Do you ever feel like you’re being picked on by a higher authority? Perhaps you walked to work, are about to leave, and a huge rainstorm starts? Perhaps one exactly like this:
Yeah… this is why I’m moving to San Francisco.
This year’s Birdathon (a 24-hour species count to raise contributions for the Mass Audubon, specifically for the Great Meadows National Wildlife Refuge. We didn’t see much, and certainly not a King Rail, but we did see a few swans through the fog and darkness.
Our Saturday began with a quick stop in North Andover for a Yellow-crowned Night Heron. This was the highlight of the day. Most of the rest of the day was spent on Plum Island at the Parker River National Wildlife Refuge, save a few minutes spent upgrading Elizabeth’s binoculars to a new pair (her old ones were completely overtaken by interior fogging). We did see a Snowy Owl on the island, but missed most of our regular (and irregular) birds there because of the conditions. Our day ended at Mount Auburn Cemetery.
Here’s the species count (36):
Here are a few pictures to show the beautiful weather:
The weather forecasters around here love to make dire predictions about the winter weather. They may be true for other parts of the state, but they’re almost always laughably wrong for where we live in Somerville.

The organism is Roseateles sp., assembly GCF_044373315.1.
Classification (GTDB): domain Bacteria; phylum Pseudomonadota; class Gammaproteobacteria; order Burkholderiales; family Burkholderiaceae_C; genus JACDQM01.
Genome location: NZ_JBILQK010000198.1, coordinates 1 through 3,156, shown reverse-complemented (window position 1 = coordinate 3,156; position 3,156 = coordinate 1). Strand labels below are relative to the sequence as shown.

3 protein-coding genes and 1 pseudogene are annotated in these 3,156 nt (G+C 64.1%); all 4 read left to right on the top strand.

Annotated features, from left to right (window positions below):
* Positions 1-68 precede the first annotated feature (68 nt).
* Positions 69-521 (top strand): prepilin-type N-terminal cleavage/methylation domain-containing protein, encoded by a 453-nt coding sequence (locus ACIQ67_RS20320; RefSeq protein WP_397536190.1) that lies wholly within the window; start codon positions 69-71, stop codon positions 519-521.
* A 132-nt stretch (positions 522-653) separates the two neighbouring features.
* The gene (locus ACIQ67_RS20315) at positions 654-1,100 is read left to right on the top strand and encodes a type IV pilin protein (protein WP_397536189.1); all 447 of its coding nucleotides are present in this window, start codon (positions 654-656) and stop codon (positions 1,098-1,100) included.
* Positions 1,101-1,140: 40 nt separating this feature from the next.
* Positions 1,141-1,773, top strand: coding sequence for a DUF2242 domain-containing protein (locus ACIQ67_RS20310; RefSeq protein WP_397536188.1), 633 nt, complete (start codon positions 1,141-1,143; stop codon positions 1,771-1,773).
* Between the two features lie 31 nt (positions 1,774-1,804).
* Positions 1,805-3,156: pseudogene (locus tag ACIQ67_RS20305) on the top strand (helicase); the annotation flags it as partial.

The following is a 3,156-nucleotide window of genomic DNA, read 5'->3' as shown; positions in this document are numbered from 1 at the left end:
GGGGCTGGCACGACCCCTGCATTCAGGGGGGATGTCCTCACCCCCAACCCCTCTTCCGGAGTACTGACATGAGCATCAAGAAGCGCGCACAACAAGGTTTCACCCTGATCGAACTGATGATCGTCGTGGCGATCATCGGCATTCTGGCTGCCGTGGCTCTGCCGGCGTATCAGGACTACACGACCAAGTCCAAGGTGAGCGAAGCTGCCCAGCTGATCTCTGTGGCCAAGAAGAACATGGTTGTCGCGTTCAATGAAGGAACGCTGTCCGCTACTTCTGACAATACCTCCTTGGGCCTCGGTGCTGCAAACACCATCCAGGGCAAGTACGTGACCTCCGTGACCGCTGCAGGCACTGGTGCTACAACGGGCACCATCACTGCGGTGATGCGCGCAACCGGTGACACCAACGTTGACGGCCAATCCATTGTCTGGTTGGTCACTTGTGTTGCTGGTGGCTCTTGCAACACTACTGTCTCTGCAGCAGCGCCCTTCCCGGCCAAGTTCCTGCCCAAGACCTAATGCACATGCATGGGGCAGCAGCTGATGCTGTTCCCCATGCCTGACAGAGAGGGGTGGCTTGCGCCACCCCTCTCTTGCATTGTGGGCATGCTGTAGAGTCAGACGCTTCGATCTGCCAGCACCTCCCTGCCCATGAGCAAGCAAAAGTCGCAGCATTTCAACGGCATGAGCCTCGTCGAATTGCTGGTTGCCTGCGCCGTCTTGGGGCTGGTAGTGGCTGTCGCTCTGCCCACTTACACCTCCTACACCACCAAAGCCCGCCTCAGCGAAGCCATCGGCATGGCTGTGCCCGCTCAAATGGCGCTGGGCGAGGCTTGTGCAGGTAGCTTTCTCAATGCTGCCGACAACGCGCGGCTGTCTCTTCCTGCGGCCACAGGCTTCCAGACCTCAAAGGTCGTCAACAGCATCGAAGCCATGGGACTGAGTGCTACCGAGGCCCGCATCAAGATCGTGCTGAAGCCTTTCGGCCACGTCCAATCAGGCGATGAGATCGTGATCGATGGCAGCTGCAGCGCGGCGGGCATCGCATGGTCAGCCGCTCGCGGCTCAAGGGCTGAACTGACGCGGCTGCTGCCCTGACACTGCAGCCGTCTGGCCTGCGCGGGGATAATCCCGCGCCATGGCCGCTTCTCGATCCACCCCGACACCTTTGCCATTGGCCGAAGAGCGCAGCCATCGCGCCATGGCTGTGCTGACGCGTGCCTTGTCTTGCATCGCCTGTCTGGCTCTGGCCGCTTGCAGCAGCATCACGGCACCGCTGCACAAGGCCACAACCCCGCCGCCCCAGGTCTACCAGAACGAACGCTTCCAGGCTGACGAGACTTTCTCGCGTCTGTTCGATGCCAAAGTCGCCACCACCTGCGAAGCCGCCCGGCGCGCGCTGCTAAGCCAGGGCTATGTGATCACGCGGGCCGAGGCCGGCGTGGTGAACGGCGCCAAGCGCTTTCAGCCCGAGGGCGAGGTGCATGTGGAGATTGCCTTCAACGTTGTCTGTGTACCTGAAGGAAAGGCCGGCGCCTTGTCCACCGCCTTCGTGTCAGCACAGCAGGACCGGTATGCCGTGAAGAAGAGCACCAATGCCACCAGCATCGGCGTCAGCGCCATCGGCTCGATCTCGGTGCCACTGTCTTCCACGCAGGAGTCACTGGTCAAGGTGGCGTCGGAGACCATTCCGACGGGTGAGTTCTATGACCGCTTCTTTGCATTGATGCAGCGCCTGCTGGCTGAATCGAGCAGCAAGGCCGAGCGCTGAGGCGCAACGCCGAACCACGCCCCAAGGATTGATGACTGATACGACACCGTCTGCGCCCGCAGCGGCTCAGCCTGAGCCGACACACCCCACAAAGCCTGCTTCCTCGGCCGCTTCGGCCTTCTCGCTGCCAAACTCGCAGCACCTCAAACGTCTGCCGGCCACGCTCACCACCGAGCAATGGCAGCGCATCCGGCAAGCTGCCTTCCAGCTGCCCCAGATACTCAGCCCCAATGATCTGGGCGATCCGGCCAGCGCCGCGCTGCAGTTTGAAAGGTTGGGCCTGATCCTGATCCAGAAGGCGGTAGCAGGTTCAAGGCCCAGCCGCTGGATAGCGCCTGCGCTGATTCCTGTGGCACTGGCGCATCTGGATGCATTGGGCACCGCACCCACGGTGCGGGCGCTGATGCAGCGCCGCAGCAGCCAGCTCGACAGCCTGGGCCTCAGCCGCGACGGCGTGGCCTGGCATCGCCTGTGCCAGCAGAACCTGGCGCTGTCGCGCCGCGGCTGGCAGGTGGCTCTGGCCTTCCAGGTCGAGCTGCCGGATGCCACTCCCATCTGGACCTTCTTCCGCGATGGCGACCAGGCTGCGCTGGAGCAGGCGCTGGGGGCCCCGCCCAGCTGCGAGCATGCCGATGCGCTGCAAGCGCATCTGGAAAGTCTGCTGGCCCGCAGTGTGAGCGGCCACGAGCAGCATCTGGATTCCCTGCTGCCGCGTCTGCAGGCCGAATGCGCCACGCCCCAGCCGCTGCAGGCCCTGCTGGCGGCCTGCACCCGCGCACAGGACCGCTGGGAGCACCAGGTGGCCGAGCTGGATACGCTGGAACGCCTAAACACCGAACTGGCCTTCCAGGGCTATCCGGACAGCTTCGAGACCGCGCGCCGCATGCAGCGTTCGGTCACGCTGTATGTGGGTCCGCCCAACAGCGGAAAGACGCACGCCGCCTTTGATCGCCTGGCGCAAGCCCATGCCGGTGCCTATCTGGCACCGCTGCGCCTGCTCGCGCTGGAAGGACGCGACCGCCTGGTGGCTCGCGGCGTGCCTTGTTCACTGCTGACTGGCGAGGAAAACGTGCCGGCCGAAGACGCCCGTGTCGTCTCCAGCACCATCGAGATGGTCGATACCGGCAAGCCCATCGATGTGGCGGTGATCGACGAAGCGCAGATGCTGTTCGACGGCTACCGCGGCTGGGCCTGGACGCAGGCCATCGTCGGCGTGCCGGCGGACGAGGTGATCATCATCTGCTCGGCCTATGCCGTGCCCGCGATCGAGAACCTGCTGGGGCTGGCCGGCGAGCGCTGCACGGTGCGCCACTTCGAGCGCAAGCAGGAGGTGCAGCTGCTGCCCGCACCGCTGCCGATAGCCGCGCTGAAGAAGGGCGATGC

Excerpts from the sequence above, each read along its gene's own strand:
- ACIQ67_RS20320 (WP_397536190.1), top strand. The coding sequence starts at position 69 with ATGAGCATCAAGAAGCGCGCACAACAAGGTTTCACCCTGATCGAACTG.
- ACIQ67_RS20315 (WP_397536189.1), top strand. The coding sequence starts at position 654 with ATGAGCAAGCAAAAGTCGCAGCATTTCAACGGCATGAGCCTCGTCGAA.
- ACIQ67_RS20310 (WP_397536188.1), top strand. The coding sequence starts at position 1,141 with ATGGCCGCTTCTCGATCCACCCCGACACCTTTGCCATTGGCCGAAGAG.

Yesterday, however, proved them right. The forecast was for 4-7″ of snow during the day, but they reduced that in the morning to 3-5″ and said that the high would be 35 degrees F. I, of course, was skeptical, as always. Boy was I wrong….
We ended up getting 6″ during the day and the visibility when I walked home from work was comically bad–probably less than 100 yards for most of the time. I would have frozen alive if the temperature had been any lower, as the winds were gusting about 25 mph.
The most exiciting bit was the lightning, which no one at work had ever heard during a snowstorm (even us Midwesterners). I had thought it was climatalogically impossible. There was even a plane struck by one bolt:
A Comair plane on its descent into Logan International Airport in Boston was struck by lightning Friday afternoon and made an emergency landing. None of the 32 passengers or 3 crew members on the flight were hurt. The plane, which suffered wing damage, was arriving from Baltimore. Logan Airport was later closed because of the weather, as were T. F. Green Airport in Providence and Hanscom Field in Bedford, Mass.
Then, this morning, I got to clean off the Prius so that Elizabeth could go to her stained glass class at the MFA. That took 15 minutes of shovelling and another 10 minutes just to get the silly car out of the snowbank. Oh, how it made me long for my old Audi wagon with all-wheel-drive.